Krishn Kaushik, Arpan Chaturvedi and Kripa Jayaram
New Delhi

India's Supreme Court on Thursday scrapped a seven-year-old election funding system that allows inpiduals and companies to make unlimited and anonymous donations to political parties, calling it "unconstitutional".

The decision is seen as a setback for Prime Minister Narendra Modi's Bharatiya Janata Party, which has been the largest beneficiary of the system it introduced in 2017.

The system, called Electoral Bonds, was challenged by members of the opposition and a civil society group on the grounds that it hindered the public's right to know who had given money to political parties.

Under the system, a person or company could buy bonds from the state-run State Bank of India (SBI.NS), opens new tab and donate them to a political party.

Inpiduals and companies bought 165.18 billion rupees ($1.99 billion) of such bonds in total up to November 2023, according to the Association for Democratic Reforms (ADR), a non-government civil society group working on election funding in India. The group was a petitioner challenging the system.

A five-judge bench headed by Chief Justice D.Y. Chandrachud said: "Political contributions give a seat at the table to the contributor ... this access also translates into influence over policy making."

In making its ruling, it said: "The scheme has been declared unconstitutional, the issuance of fresh bonds is prohibited."

BJP spokesperson Gopal Krishna Agarwal said the party was "committed to continuous reforms on electoral funding" and would abide by the ruling.

Inpiduals could donate any amount of cash. Companies had been restricted based on their revenue and profits, but the bond system removed those limits.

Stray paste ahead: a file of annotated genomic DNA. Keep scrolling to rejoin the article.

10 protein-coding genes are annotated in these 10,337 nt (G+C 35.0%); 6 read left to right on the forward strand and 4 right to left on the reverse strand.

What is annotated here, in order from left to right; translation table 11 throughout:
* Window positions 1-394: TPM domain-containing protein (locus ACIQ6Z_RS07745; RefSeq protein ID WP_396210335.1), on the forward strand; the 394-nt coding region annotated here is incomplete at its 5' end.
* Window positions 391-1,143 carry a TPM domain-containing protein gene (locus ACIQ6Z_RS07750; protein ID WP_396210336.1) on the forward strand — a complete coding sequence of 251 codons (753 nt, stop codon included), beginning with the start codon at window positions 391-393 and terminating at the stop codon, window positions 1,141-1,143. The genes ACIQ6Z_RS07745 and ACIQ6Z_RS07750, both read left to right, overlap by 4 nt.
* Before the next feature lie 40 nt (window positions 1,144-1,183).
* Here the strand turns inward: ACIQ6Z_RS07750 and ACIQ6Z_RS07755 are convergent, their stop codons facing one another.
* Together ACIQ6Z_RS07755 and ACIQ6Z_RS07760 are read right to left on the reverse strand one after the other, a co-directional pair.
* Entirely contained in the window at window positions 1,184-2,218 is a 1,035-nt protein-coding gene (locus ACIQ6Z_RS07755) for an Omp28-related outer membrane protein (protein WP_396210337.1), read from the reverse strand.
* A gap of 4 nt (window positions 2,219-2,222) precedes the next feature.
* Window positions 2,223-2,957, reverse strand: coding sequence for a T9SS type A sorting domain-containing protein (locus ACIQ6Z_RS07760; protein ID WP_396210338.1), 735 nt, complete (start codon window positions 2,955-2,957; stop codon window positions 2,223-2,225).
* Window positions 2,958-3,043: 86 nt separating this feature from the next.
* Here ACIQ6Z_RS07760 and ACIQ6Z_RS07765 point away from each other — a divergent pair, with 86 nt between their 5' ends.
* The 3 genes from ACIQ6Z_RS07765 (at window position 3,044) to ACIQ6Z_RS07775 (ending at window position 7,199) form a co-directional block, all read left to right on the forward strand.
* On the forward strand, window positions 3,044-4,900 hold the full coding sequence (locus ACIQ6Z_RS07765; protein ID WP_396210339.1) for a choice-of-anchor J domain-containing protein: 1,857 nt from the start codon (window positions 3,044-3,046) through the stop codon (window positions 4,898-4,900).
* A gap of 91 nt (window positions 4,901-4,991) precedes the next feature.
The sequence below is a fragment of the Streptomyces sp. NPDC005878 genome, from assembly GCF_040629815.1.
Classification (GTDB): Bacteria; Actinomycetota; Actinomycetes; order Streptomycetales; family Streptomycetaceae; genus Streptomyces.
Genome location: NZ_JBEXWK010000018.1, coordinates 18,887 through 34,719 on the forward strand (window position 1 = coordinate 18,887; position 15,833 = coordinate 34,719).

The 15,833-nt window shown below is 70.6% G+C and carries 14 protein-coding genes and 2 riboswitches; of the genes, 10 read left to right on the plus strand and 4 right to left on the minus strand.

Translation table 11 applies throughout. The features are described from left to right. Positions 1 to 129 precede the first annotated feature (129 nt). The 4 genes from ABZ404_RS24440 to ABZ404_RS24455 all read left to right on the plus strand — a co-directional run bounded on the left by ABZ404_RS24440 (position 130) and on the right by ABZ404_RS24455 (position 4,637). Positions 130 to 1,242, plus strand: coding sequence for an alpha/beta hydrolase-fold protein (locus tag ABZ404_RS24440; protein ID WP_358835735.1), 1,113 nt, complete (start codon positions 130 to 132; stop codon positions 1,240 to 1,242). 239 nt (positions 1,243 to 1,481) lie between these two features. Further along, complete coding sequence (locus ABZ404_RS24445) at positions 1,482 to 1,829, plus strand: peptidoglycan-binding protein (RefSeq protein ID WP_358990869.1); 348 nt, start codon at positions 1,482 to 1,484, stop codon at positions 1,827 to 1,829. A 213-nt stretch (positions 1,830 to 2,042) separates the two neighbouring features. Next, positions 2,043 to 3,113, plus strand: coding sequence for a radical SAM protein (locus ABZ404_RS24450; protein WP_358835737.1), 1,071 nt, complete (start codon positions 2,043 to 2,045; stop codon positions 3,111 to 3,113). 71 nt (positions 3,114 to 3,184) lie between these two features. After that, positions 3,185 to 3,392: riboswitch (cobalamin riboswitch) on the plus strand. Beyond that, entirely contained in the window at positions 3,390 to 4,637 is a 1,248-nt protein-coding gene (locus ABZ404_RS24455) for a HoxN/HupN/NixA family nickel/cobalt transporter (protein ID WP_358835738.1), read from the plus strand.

The Supreme Court reinstated corporate donation limits.

"The ability of a company to influence the electoral process through political contributions is much higher when compared to that of an inpidual ... contributions made by companies are purely business transactions made with the intent of securing benefits in return," the court wrote.

The court directed SBI to not issue any more such bonds, to furnish identity details of those who had bought them, and to provide information about bonds redeemed by each political party.

Modi's government had defended the policy, saying it mitigated the use of cash in political funding by allowing donors a confidential channel to contribute to any party's funds.

Of the 120.1 billion rupees' worth of bonds sold up to the end of the fiscal year in March 2023 since they were introduced, BJP had received more than half, worth 65.66 billion rupees.

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